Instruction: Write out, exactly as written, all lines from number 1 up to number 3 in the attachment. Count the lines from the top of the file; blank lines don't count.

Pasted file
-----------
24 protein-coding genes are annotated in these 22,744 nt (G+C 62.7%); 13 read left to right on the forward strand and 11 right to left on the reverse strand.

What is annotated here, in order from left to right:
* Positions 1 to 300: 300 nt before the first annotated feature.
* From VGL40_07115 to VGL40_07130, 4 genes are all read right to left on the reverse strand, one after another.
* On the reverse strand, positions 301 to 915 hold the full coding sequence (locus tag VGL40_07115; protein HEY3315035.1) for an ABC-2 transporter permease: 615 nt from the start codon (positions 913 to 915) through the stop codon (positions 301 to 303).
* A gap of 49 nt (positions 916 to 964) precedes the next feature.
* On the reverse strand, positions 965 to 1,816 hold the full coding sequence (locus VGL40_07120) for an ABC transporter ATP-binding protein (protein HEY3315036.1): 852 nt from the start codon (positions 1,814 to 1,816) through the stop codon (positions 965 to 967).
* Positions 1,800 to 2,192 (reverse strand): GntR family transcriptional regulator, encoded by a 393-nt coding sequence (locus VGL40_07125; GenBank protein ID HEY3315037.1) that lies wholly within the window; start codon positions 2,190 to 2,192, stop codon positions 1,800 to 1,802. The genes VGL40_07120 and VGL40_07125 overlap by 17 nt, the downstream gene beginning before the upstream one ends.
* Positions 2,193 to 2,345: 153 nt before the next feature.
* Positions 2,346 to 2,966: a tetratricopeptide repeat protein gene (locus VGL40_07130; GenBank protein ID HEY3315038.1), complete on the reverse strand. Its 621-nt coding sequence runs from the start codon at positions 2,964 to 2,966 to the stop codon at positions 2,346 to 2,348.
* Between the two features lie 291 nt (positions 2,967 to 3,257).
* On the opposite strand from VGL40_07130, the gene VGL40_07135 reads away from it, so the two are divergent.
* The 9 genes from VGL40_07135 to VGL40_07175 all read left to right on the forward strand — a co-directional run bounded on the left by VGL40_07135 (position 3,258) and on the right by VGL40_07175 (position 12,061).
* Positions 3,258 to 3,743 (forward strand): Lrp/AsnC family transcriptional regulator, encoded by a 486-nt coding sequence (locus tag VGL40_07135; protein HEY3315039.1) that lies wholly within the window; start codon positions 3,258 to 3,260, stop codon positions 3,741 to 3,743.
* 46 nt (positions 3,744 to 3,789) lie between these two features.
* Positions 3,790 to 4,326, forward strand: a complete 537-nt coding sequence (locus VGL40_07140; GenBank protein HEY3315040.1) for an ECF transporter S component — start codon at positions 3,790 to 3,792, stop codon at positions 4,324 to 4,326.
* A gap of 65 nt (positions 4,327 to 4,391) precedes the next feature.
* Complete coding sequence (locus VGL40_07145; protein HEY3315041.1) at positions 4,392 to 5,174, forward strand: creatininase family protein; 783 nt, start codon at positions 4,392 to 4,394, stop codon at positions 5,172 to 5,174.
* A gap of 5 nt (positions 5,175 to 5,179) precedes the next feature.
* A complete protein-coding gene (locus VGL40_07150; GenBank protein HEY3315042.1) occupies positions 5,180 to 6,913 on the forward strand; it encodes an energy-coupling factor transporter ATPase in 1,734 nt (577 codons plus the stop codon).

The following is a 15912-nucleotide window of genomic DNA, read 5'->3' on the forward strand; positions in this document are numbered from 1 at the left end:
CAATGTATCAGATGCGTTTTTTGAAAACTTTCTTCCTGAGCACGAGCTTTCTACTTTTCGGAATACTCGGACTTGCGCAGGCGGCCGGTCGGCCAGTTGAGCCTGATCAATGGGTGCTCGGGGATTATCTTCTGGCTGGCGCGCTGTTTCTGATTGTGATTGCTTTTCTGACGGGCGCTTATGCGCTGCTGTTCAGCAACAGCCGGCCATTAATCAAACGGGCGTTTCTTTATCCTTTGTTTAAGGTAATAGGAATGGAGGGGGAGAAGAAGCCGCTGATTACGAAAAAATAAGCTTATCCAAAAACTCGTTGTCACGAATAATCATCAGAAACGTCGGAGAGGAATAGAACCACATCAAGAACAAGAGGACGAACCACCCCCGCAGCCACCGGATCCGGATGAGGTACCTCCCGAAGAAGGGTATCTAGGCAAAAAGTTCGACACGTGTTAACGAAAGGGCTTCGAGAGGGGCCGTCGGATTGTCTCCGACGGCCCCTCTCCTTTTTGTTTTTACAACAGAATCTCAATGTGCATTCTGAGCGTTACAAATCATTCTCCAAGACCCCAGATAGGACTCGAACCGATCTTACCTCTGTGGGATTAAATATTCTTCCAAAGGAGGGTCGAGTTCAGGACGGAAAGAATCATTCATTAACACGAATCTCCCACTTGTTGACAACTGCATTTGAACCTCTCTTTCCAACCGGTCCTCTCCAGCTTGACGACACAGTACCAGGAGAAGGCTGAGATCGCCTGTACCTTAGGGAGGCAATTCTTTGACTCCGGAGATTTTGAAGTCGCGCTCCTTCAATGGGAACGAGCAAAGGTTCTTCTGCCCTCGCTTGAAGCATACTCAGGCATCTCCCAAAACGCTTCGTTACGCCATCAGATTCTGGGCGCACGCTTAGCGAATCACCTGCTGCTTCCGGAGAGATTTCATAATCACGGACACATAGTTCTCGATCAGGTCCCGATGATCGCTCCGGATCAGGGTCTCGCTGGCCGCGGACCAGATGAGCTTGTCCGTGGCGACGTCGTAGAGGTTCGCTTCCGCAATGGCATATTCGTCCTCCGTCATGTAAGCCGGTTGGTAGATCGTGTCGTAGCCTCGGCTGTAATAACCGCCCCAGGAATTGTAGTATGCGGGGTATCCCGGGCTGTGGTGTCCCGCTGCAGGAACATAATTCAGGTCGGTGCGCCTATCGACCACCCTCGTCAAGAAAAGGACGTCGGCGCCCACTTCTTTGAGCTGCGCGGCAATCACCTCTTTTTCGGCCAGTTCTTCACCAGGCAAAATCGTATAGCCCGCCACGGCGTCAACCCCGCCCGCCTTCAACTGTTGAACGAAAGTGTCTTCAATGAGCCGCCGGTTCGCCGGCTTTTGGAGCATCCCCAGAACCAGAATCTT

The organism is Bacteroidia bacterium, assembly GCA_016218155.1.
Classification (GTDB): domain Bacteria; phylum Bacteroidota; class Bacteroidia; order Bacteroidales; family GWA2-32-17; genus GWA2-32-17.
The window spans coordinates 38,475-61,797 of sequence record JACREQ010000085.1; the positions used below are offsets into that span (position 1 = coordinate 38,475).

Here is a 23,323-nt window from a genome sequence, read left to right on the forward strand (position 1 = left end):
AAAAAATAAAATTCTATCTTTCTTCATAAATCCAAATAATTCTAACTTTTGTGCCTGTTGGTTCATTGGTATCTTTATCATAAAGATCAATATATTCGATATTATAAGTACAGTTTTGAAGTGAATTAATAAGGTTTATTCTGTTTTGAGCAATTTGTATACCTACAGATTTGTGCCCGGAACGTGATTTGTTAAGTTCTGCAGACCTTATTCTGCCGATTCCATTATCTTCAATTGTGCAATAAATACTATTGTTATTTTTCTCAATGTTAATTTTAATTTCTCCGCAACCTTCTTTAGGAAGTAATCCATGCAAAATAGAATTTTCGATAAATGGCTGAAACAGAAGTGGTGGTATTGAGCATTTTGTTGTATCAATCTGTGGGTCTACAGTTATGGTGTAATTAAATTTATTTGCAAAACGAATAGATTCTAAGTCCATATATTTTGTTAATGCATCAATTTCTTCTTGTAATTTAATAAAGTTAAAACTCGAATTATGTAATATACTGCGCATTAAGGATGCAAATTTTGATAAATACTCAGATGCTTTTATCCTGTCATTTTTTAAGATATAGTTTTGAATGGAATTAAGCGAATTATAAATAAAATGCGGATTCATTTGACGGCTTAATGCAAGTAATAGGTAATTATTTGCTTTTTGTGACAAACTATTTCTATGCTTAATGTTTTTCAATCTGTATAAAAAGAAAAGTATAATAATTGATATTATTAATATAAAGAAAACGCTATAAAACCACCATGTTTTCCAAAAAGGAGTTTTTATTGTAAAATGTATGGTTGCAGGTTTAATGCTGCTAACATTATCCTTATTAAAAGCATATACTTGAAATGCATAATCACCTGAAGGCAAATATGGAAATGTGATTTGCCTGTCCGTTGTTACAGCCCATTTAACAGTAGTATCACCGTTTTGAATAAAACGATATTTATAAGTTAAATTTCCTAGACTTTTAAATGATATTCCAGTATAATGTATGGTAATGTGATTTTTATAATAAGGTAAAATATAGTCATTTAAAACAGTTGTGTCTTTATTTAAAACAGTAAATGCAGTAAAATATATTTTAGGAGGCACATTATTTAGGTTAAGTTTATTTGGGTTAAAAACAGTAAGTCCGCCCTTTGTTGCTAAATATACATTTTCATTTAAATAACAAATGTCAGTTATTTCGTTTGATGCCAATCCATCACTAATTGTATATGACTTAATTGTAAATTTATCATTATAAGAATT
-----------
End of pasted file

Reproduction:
24 protein-coding genes are annotated in these 22,744 nt (G+C 62.7%); 13 read left to right on the forward strand and 11 right to left on the reverse strand.

What is annotated here, in order from left to right:
* Positions 1 to 300: 300 nt before the first annotated feature.